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Betty Tanney, a resident at Augustine House, an assisted living care home in Ladner B.C. in December, 2020.Courtesy of family

On Christmas Day, Maureen Mooney will be permitted 15 minutes to see her mother, Betty Tanney, who is 89. The two will be separated by plexiglass as part of the COVID-19 safety protocols at the assisted living facility where her mom lives. No hugging, no kissing.

“My mom and I are huggers. I miss that,” Ms. Mooney said. But Mrs. Tanney and her family now see an end in sight to the pandemic precautions that have kept them apart since March.

Isolation has been a significant byproduct of the safety measures introduced last March by the B.C. government to protect residents in long-term care and assisted living facilities. Visits and out-trips have been severely curtailed, leaving seniors lonely and anxious, largely cut off from their loved ones.

Mrs. Tanney moved into Augustine House in Ladner two years ago. She had picked out the location years earlier, because she could walk to the chapel next door every morning. “It was the cornerstone of her day,” explains her daughter. “She is definitely missing mass – almost as much as she misses having her hair done,” she said with a laugh.

British Columbia will begin distributing the first COVID-19 vaccine on Tuesday, and seniors in care homes are the first priority because they are at the highest risk. While Quebec has already started giving residents in long-term care the vaccine, B.C. will treat care workers first.

B.C. has not developed a means to get the Pfizer-BioNTech vaccine to care homes yet, so it has offered shots to care home workers who can travel to health clinics where the vaccine is stored in ultra-cold freezers. But by the end of March, 2021, residents and care workers alike should all be inoculated, clearing the way for seniors to be reunited with their friends and families for the first time in a year.

“Right now, we are focused on saving lives,” Provincial Health Officer Bonnie Henry explained.

The vaccine rollout plan was announced last Thursday. On Friday, the decision was underscored when the province marked its deadliest day of the pandemic – 28 COVID-19-related deaths, and all but two of the victims were seniors in care homes.

The risk to seniors has been clear almost from the start of the pandemic, and the province moved quickly to make changes to try to limit the spread, such as preventing staff from working at more than one facility.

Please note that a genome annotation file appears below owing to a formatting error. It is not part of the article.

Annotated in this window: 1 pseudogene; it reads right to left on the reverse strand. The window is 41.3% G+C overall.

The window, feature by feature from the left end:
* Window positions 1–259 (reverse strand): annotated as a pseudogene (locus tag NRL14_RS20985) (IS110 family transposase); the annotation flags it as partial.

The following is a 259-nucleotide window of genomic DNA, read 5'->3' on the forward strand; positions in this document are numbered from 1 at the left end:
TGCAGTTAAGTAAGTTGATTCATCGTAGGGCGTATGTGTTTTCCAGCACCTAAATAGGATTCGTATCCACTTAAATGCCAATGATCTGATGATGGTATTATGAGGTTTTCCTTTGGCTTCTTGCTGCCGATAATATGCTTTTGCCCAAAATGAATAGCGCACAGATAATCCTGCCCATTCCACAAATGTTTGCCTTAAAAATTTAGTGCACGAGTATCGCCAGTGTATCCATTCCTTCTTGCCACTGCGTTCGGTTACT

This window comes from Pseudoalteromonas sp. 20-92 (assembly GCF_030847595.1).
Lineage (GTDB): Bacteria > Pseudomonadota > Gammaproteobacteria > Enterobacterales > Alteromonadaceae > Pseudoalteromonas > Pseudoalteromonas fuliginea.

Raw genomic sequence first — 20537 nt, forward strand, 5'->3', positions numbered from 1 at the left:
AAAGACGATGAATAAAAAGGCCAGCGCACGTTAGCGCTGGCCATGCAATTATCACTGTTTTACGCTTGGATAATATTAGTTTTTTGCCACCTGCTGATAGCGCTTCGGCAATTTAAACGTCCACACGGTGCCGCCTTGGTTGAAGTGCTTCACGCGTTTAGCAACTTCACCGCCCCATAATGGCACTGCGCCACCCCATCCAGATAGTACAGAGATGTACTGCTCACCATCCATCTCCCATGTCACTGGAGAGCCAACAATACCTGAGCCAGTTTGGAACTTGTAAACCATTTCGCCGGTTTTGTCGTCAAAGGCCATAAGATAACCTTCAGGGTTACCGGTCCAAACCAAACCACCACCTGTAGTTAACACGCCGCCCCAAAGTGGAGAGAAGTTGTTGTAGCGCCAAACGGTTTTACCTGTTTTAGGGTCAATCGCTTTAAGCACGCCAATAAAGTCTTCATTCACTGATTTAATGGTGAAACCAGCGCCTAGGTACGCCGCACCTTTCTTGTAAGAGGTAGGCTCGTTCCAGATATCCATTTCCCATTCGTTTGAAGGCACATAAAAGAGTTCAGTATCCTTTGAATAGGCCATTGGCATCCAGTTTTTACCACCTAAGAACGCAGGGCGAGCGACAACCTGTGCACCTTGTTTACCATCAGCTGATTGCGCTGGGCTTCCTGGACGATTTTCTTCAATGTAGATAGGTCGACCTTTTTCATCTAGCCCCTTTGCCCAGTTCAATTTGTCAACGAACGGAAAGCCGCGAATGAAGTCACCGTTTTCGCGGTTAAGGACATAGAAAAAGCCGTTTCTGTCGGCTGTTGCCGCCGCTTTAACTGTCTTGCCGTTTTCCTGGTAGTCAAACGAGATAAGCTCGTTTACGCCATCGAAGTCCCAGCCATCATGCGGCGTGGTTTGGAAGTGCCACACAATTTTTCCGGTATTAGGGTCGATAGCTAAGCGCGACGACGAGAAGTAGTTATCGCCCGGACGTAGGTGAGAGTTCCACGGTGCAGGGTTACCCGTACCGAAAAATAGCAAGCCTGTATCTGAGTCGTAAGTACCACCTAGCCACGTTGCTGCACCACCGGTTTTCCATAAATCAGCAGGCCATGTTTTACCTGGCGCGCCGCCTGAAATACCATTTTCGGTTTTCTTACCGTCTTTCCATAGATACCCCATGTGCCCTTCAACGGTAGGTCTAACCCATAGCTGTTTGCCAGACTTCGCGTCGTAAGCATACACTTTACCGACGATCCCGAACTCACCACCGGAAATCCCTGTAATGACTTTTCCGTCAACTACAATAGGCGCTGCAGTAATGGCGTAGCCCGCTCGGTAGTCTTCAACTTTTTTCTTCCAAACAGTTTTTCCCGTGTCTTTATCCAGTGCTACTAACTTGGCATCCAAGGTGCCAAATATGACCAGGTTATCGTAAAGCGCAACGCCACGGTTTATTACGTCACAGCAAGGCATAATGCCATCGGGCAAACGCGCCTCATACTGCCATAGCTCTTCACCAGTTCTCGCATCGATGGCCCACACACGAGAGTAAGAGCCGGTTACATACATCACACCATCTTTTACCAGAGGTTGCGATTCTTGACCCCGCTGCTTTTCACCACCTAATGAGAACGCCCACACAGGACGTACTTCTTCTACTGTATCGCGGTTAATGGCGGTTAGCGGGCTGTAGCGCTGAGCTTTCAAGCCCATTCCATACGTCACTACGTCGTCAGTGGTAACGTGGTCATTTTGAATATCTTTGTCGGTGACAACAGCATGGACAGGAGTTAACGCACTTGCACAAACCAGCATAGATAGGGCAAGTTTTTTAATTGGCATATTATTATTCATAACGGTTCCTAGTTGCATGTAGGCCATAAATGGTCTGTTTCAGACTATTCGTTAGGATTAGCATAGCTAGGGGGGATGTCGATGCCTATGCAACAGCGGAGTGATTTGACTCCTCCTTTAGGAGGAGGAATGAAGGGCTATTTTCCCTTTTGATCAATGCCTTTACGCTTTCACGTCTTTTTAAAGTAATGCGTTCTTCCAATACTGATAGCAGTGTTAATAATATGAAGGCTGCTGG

It has made a difference, but B.C.’s Seniors Advocate, Isobel Mackenzie, believes that the province could do better. She has urged the government to use its stockpile of rapid testing kits to screen care home workers for COVID-19. This would reduce the risk in care homes and would allow for greater visitation opportunities.

In a report tabled in November, after she surveyed close to half of the province’s 30,000 seniors in care, she concluded that residents have not fared well under lockdown, with a substantial increase in the use of antipsychotic medication during the period of visit restrictions, an increase in unexplained weight loss, and worsening of mood or symptoms of depression among residents.

“What are we keeping them safe for, if it is not to enjoy the time they have left with the ones they love?” Ms. Mackenzie asked.

Terry Lake, chief executive officer of the BC Care Providers Association, welcomed the commitment to get seniors and their care workers to the front of the line for the vaccine.

“The cruel fact of the pandemic is not only that COVID has targeted seniors in care, but they have suffered great loneliness as well,” he said.

Details of the vaccine rollout are still vague, as B.C. awaits distribution from Ottawa. Canada has supply agreements with seven different producers, but so far only one vaccine has been approved by Health Canada. As well, the Pfizer vaccine requires two doses, at least three weeks apart, to be fully effective.

Still, with the timeline shared by Dr. Henry last week, Mr. Lake believes families can expect to see a change in visitation rules before the spring.

“I think it is not unrealistic that in February, we should see restrictions lifted to allow more interactions,” he said.

But Mr. Lake – like the seniors advocate – remains frustrated that public-health officials have balked at utilizing rapid testing to improve screening and, in turn, the quality of life for residents. B.C. only began a pilot project last week to determine if its rapid test kits for COVID-19 would be effective as a way to ensure care home workers are not bringing the virus into their workplace.

“The failure to add screening with rapid testing, it’s a huge gap. We could have reduced the heartbreak for families,” Mr. Lake said.

“I think when we look back on our response to the pandemic, we will realize this is something we could have done better.”

For Ms. Mooney, the promise of the vaccine is the light at the end of a very long tunnel. “At least it is something concrete that we can focus on.” Her own daughter is expecting a baby, and she has already pictured the scene when the three generations can gather together.

“I’m hoping that by the fall, we can have family dinners with my mother again, we’ll have a family dinner to celebrate, she’ll be sitting here with a baby in her arms. I hope by next Christmas, she’ll be here, decorating my Christmas tree.”

The first COVID-19 vaccine injections in Canada were administered in Toronto and Quebec City within half an hour of each other on Monday. Personal support worker Anita Quidangen was the first in Ontario to get the shot.

The Globe and Mail

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